Budatín Castle, located about a kilometre from the Andrej Hlinka Square in the northern part of Žilina, was built at the confluence of the Váh and Kysuca Rivers and dates to the 13th century.
Its most dominant feature is a 20-metre cylindrical tower, which is the oldest remnant of its original romanesque and early gothic architectural styles. It was rebuilt later in the Renaissance style. Early owners probably included the Balassa family as well as Máté Csák of Trenčín.
The first written mention of the castle dates to 1321. During its history, castle ownership passed through the hands of several aristocratic lines. One of the best known is the Szunyogh family, linked with the legend of the beautiful Catherine who was reported to be walled up in the castle by her father.
The last private proprietors of the castle were the Csáky family. In 1945 the state took over the property and since 1956 it has housed the Považie Museum and includes an exhibition of traditional tinker arts and crafts. The grounds, with trees up to 250-years-old, are designed in the English style and open to the public.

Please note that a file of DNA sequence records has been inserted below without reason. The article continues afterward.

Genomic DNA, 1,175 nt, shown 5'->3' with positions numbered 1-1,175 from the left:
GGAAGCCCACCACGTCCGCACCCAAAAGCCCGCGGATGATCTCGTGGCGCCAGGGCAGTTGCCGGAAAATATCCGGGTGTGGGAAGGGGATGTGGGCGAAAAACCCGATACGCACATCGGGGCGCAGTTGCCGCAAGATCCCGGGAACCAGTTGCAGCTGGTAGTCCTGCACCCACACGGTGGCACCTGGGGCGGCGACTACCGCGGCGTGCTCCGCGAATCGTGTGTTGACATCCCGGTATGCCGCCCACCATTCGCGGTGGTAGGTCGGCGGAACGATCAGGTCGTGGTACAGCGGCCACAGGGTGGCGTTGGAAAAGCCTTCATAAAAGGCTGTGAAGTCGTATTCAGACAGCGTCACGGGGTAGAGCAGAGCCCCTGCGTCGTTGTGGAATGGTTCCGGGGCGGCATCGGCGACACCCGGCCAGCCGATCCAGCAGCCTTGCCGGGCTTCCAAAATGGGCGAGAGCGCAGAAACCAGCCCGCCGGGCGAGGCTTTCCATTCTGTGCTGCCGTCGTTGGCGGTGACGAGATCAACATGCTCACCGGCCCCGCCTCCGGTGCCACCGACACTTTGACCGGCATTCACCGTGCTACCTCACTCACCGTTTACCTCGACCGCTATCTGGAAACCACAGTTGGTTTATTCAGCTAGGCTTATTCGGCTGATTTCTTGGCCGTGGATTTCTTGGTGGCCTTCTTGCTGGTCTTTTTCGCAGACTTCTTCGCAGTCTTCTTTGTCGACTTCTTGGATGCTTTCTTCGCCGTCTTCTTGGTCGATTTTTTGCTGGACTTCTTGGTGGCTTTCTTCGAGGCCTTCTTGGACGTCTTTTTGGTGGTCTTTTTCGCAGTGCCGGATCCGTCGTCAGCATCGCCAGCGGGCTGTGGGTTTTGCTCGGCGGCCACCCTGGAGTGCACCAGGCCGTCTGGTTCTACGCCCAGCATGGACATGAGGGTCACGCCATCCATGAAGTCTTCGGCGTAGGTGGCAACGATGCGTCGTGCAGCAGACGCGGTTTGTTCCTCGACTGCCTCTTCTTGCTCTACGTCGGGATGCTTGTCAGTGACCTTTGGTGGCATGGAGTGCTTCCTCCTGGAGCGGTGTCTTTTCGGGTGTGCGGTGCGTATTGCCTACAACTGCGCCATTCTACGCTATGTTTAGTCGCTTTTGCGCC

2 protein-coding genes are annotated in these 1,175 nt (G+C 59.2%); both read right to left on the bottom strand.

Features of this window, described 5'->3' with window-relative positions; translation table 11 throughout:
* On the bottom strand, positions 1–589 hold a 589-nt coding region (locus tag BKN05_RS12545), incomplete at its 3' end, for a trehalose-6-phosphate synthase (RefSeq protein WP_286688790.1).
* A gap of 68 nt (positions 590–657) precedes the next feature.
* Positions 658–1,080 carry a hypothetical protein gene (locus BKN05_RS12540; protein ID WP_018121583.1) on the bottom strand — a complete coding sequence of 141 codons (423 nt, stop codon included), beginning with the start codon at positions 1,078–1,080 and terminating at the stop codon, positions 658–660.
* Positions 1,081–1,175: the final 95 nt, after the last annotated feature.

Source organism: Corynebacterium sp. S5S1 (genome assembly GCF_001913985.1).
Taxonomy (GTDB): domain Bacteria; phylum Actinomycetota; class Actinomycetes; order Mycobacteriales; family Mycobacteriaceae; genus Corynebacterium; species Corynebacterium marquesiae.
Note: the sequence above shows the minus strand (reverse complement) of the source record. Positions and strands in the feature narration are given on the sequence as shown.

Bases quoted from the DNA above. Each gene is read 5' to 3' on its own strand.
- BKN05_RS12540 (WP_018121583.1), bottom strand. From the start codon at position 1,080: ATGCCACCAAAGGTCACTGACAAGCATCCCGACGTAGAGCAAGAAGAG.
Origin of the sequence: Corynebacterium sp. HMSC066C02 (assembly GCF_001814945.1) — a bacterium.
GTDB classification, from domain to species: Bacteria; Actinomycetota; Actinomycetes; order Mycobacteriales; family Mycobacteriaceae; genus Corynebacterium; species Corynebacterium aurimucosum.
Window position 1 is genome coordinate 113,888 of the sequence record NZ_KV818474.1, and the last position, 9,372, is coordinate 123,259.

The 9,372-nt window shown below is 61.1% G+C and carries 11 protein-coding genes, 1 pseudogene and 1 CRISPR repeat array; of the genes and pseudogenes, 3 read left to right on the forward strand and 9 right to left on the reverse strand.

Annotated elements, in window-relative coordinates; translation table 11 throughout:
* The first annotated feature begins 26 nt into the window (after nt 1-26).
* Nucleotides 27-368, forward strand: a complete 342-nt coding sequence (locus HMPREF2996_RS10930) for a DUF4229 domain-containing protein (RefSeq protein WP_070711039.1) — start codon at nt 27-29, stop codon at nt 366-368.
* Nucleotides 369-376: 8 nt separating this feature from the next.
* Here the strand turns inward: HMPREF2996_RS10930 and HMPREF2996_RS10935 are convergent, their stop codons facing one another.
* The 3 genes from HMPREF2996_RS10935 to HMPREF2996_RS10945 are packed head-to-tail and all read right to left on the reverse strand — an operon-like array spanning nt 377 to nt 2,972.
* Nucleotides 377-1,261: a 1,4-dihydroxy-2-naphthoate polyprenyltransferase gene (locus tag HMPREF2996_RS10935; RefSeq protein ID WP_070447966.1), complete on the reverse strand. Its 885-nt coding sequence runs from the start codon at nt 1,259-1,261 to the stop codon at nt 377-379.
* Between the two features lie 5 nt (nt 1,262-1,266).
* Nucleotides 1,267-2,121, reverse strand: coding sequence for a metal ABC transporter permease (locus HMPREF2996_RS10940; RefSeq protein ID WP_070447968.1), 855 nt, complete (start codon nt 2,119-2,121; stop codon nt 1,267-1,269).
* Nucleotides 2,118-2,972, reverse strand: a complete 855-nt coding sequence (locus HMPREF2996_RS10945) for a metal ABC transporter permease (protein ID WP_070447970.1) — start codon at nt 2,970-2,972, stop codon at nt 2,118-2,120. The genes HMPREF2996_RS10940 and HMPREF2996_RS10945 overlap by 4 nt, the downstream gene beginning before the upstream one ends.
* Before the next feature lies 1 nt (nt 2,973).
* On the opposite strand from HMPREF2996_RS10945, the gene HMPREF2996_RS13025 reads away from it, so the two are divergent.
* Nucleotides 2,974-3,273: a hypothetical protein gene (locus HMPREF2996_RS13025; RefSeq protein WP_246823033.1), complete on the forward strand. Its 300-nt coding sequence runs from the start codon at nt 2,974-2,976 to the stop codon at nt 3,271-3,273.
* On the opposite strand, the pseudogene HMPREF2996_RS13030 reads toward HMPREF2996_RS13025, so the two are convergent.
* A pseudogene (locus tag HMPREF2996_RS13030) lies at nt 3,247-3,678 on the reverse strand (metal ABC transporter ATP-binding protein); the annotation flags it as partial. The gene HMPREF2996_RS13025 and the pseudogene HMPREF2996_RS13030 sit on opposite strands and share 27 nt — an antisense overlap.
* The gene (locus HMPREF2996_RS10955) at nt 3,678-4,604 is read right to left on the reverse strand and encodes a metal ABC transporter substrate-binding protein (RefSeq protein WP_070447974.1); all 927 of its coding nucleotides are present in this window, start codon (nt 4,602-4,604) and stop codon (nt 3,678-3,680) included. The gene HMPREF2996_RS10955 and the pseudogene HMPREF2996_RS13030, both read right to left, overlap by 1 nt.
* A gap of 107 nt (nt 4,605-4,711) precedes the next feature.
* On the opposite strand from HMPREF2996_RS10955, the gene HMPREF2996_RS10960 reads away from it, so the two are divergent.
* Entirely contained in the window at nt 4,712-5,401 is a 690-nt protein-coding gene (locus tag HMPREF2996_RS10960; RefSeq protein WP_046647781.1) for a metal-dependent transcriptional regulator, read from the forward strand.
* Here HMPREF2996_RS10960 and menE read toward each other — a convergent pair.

Watch a video about Budatín Castle, which was prepared as a part of project Cultural Heritage to promote renewal and preservation of cultural and historical heritage in Slovakia, through the EEA and Norwegian Funds.
10. Jun 2017 at 6:45 | Compiled by Spectator staff